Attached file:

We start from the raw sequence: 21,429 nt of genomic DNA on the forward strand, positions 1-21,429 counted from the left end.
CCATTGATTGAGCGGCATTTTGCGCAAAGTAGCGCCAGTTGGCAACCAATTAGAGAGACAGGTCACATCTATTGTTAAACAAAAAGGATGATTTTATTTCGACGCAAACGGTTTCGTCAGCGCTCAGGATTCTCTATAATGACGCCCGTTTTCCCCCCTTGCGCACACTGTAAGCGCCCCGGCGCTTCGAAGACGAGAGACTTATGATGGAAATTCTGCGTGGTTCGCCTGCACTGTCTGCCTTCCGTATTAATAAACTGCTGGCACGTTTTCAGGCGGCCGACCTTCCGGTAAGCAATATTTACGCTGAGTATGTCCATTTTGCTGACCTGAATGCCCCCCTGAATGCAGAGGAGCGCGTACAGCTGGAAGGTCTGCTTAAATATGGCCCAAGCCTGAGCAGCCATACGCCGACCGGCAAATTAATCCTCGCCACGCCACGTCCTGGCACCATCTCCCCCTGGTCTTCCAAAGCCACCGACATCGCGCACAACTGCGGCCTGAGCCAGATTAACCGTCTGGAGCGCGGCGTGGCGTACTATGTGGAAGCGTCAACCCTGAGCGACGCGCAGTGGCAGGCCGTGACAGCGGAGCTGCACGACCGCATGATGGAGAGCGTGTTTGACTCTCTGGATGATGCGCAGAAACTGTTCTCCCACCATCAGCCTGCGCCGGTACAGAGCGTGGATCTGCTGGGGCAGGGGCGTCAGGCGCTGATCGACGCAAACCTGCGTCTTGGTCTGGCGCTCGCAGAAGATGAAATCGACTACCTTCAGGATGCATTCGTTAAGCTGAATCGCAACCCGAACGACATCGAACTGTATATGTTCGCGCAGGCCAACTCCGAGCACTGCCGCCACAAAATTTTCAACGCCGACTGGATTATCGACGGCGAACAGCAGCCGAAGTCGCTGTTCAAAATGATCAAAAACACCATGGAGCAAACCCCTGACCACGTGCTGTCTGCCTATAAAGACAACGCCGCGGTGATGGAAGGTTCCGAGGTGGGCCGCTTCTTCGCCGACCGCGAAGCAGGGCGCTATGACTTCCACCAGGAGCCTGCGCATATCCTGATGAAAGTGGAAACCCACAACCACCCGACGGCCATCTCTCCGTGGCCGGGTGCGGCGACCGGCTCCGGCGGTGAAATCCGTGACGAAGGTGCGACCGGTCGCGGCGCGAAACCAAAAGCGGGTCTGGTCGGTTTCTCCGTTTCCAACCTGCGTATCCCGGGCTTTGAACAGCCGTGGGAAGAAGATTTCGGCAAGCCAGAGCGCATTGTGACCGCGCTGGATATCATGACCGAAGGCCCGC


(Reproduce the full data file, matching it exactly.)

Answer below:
We start from the raw sequence: 21,429 nt of genomic DNA on the forward strand, positions 1-21,429 counted from the left end.
CCATTGATTGAGCGGCATTTTGCGCAAAGTAGCGCCAGTTGGCAACCAATTAGAGAGACAGGTCACATCTATTGTTAAACAAAAAGGATGATTTTATTTCGACGCAAACGGTTTCGTCAGCGCTCAGGATTCTCTATAATGACGCCCGTTTTCCCCCCTTGCGCACACTGTAAGCGCCCCGGCGCTTCGAAGACGAGAGACTTATGATGGAAATTCTGCGTGGTTCGCCTGCACTGTCTGCCTTCCGTATTAATAAACTGCTGGCACGTTTTCAGGCGGCCGACCTTCCGGTAAGCAATATTTACGCTGAGTATGTCCATTTTGCTGACCTGAATGCCCCCCTGAATGCAGAGGAGCGCGTACAGCTGGAAGGTCTGCTTAAATATGGCCCAAGCCTGAGCAGCCATACGCCGACCGGCAAATTAATCCTCGCCACGCCACGTCCTGGCACCATCTCCCCCTGGTCTTCCAAAGCCACCGACATCGCGCACAACTGCGGCCTGAGCCAGATTAACCGTCTGGAGCGCGGCGTGGCGTACTATGTGGAAGCGTCAACCCTGAGCGACGCGCAGTGGCAGGCCGTGACAGCGGAGCTGCACGACCGCATGATGGAGAGCGTGTTTGACTCTCTGGATGATGCGCAGAAACTGTTCTCCCACCATCAGCCTGCGCCGGTACAGAGCGTGGATCTGCTGGGGCAGGGGCGTCAGGCGCTGATCGACGCAAACCTGCGTCTTGGTCTGGCGCTCGCAGAAGATGAAATCGACTACCTTCAGGATGCATTCGTTAAGCTGAATCGCAACCCGAACGACATCGAACTGTATATGTTCGCGCAGGCCAACTCCGAGCACTGCCGCCACAAAATTTTCAACGCCGACTGGATTATCGACGGCGAACAGCAGCCGAAGTCGCTGTTCAAAATGATCAAAAACACCATGGAGCAAACCCCTGACCACGTGCTGTCTGCCTATAAAGACAACGCCGCGGTGATGGAAGGTTCCGAGGTGGGCCGCTTCTTCGCCGACCGCGAAGCAGGGCGCTATGACTTCCACCAGGAGCCTGCGCATATCCTGATGAAAGTGGAAACCCACAACCACCCGACGGCCATCTCTCCGTGGCCGGGTGCGGCGACCGGCTCCGGCGGTGAAATCCGTGACGAAGGTGCGACCGGTCGCGGCGCGAAACCAAAAGCGGGTCTGGTCGGTTTCTCCGTTTCCAACCTGCGTATCCCGGGCTTTGAACAGCCGTGGGAAGAAGATTTCGGCAAGCCAGAGCGCATTGTGACCGCGCTGGATATCATGACCGAAGGCCCGC